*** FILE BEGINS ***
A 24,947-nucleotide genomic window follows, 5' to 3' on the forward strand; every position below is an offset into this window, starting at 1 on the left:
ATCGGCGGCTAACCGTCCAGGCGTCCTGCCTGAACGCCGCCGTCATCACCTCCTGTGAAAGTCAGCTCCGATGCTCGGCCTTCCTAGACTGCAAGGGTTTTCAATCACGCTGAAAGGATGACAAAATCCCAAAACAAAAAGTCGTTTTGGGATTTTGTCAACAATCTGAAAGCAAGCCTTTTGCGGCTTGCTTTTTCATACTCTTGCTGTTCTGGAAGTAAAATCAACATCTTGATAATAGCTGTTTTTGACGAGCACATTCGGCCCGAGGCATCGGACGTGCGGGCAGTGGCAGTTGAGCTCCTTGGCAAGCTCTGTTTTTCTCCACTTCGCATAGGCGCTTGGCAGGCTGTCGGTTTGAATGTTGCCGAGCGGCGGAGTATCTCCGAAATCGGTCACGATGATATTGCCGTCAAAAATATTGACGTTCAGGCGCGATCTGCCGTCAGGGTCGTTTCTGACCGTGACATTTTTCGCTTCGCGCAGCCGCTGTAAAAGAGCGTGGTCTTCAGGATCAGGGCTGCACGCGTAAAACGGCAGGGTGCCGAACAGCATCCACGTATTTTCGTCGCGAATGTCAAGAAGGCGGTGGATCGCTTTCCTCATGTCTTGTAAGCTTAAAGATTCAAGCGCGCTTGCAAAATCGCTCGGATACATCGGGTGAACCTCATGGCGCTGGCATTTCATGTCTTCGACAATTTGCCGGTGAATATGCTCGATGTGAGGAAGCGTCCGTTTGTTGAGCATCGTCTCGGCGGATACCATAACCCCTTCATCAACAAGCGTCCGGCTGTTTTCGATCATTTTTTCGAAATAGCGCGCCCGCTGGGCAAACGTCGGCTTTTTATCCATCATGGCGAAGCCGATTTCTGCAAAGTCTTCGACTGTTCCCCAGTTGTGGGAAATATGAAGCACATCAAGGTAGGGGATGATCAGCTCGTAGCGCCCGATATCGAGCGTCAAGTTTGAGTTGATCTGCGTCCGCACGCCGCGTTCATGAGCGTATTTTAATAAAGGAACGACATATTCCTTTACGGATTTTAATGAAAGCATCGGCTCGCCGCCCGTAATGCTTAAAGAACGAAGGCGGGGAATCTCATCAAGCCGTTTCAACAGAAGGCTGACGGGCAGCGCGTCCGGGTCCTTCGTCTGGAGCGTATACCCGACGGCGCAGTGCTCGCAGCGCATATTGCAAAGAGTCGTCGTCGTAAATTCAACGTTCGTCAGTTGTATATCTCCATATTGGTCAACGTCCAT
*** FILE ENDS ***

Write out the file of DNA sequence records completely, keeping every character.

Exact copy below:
A 24,947-nucleotide genomic window follows, 5' to 3' on the forward strand; every position below is an offset into this window, starting at 1 on the left:
ATCGGCGGCTAACCGTCCAGGCGTCCTGCCTGAACGCCGCCGTCATCACCTCCTGTGAAAGTCAGCTCCGATGCTCGGCCTTCCTAGACTGCAAGGGTTTTCAATCACGCTGAAAGGATGACAAAATCCCAAAACAAAAAGTCGTTTTGGGATTTTGTCAACAATCTGAAAGCAAGCCTTTTGCGGCTTGCTTTTTCATACTCTTGCTGTTCTGGAAGTAAAATCAACATCTTGATAATAGCTGTTTTTGACGAGCACATTCGGCCCGAGGCATCGGACGTGCGGGCAGTGGCAGTTGAGCTCCTTGGCAAGCTCTGTTTTTCTCCACTTCGCATAGGCGCTTGGCAGGCTGTCGGTTTGAATGTTGCCGAGCGGCGGAGTATCTCCGAAATCGGTCACGATGATATTGCCGTCAAAAATATTGACGTTCAGGCGCGATCTGCCGTCAGGGTCGTTTCTGACCGTGACATTTTTCGCTTCGCGCAGCCGCTGTAAAAGAGCGTGGTCTTCAGGATCAGGGCTGCACGCGTAAAACGGCAGGGTGCCGAACAGCATCCACGTATTTTCGTCGCGAATGTCAAGAAGGCGGTGGATCGCTTTCCTCATGTCTTGTAAGCTTAAAGATTCAAGCGCGCTTGCAAAATCGCTCGGATACATCGGGTGAACCTCATGGCGCTGGCATTTCATGTCTTCGACAATTTGCCGGTGAATATGCTCGATGTGAGGAAGCGTCCGTTTGTTGAGCATCGTCTCGGCGGATACCATAACCCCTTCATCAACAAGCGTCCGGCTGTTTTCGATCATTTTTTCGAAATAGCGCGCCCGCTGGGCAAACGTCGGCTTTTTATCCATCATGGCGAAGCCGATTTCTGCAAAGTCTTCGACTGTTCCCCAGTTGTGGGAAATATGAAGCACATCAAGGTAGGGGATGATCAGCTCGTAGCGCCCGATATCGAGCGTCAAGTTTGAGTTGATCTGCGTCCGCACGCCGCGTTCATGAGCGTATTTTAATAAAGGAACGACATATTCCTTTACGGATTTTAATGAAAGCATCGGCTCGCCGCCCGTAATGCTTAAAGAACGAAGGCGGGGAATCTCATCAAGCCGTTTCAACAGAAGGCTGACGGGCAGCGCGTCCGGGTCCTTCGTCTGGAGCGTATACCCGACGGCGCAGTGCTCGCAGCGCATATTGCAAAGAGTCGTCGTCGTAAATTCAACGTTCGTCAGTTGTATATCTCCATATTGGTCAACGTCCAT